RM: Yes, your post got through but apparently the meaning of mine didn't. Here was the main point of my post regarding the book "Closed-loop Neuroscience":

RM: But from a PCT perspective, it's not the loopiness that matters; it's whether or not controlling is going on.

MT: Here is your reply:

MT: I would assume, in contrast to Rick, that El Hady, as editor of such a book, would know (as would his contributors) that positive feedback loops either runaway explosively or freeze against some limit.

RM: Apparently you took me to be saying that El Hady doesn't know the difference between positive and negative feedback loops. That's not at all what I meant. I simply meant that recognizing the closed-loop relationship that between the nervous system and its environment -- the loopiness of the organism-environment relationship -- does not guarantee that you recognize that the behavior is a process of control and that, therefore, the nervous system is organized as an input control system rather than as an input-output device.
RM: There are many examples of scientists who have recognized that behavior occurs in a closed loop and still treated the organism as an input-output device. They were able to do this by treating the events in the loop as though they occurred in sequence, as in the TOTE unit. There are some telltale signs that El Hady treats a closed-loop -- at least, a behavioral closed loop -- this way. For example, in one of his papers I found this statement: "Through active sensing, behaving animals can influence their environment in ways that alter subsequent sensory inputs." [emphasis mine]. In other words, the closed loop he is talking about is a sequence of events: sensing> acting>influencing environment>altered sensing... wash>rinse>repeat.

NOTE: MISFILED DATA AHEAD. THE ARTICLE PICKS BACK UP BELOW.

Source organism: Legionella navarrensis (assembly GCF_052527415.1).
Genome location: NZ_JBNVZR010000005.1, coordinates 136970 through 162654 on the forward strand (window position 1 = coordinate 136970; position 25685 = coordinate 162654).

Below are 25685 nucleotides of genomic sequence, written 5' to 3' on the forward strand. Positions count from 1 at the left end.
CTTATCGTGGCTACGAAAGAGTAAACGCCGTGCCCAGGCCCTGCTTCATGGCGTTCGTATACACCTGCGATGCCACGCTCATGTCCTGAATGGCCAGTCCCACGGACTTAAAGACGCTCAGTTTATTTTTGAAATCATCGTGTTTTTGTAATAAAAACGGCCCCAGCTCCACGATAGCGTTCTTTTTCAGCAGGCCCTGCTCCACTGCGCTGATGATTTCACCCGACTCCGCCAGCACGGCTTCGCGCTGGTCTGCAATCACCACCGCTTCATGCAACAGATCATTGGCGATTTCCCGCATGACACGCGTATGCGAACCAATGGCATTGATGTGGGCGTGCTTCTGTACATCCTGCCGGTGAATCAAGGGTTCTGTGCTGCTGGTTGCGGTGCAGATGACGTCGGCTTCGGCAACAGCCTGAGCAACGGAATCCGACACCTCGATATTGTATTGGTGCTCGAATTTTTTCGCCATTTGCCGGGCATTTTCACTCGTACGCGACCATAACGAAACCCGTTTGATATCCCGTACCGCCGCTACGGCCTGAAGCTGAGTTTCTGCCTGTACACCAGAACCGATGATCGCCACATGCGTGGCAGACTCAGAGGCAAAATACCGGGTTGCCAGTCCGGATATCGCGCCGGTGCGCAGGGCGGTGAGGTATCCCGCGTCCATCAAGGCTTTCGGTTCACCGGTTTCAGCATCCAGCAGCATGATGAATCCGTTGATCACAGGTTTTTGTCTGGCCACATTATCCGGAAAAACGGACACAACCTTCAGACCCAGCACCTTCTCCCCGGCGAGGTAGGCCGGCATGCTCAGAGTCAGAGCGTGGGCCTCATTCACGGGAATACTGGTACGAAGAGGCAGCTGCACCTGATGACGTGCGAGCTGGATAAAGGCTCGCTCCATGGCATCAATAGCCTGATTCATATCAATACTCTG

RM: This, of course, is not a correct description of how a closed negative feedback control loop works. All the events in such a loop are occurring at the same time. This means that you have to solve simultaneously the "forward" and feedback equations that describe the loop. When you do this you get the steady state equations that describe the behavior of the loop:
p = f(q.i) = r
o = r - 1/kf(d)
RM: The loop keeps a perception, p, of a controlled quantity, q.i, matching the reference specification, r, for the state of that perception and it does it by varying its output in proportion to any variations in r while opposing variations in the net disturbance, d, to the controlled quantity. Methods for studying the controlling done by such systems are aimed at determining what perception (function of q.i)is under control. If El Hady's book describes methods for carrying out this kind of research -- research aimed at testing for controlled perceptions -- then I'll be thrilled to read it!
Best
Rick

So I would give the various authors of this book the benefit of the doubt,